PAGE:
John Cook Settles With Person Who Tried to Recall Him

In July of 2011, a recall effort against John Cook (then Mayor of El Paso), Steve Ortega (then District 7 Representative) and Susie Byrd (then District 2 Representative) was launched.  The recall was initiated by El Paso pastor Tom Brown of the Word of Life Church through an organization called El Pasoans for Traditional Family Values.  According to ballotpedia, “Brown initiated the recall after the El Paso city council voted to return health benefits to the unmarried partners of homosexual city employees. A May 2011 voter-approved ordinance had stripped these groups of their benefits, while also inadvertently taking benefits away from a number of unintended groups such as retirees. When the mayor and council overturned this ordinance, Pastor Brown called for their recall.”

Initially, the recall was halted because of a restraining order filed by Mayor Cook barring recall supporters from submitting petitions on grounds that the effort potentially violated Texas election law. Cook claimed that recall organizers used Pastor Brown’s church as a platform to circulate petitions in violation of a state statute prohibiting corporations (including nonprofits and churches) from contributing to recall elections.  Then the recall was allowed to move forward, then halted again.  Jaime Esparza even jumped into the fray in 2012 when he considered bringing charges against El Pasoans for Traditional Family Values on allegations that the group violated a state law that prohibits accepting more than $100 in cash contributions (ultimately he didn’t do anything). Both sides filed lawsuits, with John Cook having to cover his own legal fees because “the recall election was a political process and as such, the city is not supposed to take sides.”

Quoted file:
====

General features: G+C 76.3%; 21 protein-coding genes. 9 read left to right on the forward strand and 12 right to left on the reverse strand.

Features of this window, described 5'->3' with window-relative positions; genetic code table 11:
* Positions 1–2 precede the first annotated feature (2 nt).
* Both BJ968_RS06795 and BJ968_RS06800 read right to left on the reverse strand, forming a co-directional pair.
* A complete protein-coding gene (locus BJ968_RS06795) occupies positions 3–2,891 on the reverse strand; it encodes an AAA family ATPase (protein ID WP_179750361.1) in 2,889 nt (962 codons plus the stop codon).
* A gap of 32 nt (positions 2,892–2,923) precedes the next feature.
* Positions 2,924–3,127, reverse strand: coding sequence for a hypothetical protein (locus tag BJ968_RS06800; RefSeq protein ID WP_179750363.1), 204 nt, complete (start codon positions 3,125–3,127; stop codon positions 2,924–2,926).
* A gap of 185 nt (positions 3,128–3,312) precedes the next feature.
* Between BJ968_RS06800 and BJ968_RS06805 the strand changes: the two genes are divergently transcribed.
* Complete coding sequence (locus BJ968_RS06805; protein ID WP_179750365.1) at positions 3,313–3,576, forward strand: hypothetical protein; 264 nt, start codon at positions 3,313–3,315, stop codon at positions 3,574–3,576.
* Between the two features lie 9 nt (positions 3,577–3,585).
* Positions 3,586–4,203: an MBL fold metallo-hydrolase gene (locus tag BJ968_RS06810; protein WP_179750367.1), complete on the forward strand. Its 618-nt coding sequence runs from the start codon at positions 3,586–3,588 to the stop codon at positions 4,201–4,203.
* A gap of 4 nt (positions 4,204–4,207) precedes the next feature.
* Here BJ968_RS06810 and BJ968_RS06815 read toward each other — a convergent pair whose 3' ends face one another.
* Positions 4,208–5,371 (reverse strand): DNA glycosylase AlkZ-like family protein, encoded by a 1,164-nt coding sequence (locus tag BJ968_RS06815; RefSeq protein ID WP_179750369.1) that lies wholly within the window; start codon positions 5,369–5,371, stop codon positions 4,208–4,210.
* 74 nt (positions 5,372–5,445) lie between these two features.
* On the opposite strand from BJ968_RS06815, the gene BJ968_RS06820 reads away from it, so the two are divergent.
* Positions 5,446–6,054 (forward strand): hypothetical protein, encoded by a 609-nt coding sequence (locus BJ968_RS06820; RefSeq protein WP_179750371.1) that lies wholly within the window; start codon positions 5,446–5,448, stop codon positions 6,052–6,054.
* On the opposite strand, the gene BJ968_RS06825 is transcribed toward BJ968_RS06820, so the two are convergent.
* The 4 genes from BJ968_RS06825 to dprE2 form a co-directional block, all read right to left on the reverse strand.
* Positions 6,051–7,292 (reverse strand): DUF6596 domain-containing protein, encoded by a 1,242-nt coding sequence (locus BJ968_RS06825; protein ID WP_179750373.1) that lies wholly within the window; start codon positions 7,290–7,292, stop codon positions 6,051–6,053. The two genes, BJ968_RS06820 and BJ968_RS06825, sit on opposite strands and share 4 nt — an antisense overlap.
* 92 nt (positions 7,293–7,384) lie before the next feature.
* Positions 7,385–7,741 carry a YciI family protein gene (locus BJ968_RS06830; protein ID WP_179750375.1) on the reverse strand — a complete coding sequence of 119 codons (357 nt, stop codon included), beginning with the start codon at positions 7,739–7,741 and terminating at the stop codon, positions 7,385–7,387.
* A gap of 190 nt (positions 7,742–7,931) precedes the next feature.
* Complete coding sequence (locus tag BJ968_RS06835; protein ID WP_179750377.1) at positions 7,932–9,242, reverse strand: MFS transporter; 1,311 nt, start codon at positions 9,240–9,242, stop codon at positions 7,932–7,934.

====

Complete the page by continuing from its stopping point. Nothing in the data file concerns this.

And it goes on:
Well, it appears that the whole affair has finally come to an end.  KVIA reported today that Cook has settled with Brown for an unspecified amount.  Brown’s attorney, Jerad Wayne Najvar, told ABC-7 in March, “It’s outrageous to have a situation where you have a powerful political official, who’s going after a group of people who stepped up and said we want to recall this political official.”

Whether or not you agree with Brown and his group, as a citizen of El Paso, aren’t you worried about what happened to them?  According to Brown in his piece in the El Paso Times:  “The city as a whole is responsible for stripping us of our constitutional rights….Do you think we feel we have a right to ever circulate a recall petition? Not me, not after what I went through.”


One thought on “John Cook Settles With Person Who Tried to Recall Him

  1. Thanks for bringing up the question, one that other blogs will ignore. Yes, it is very concerning that organizations must comply with onerous, complicated restrictions to organize a recall. Apparently the court is saying that organizations must officially become PACs to participate in a recall effort. Having a recall process in the City charter is useless. No one will be able to utilize it.


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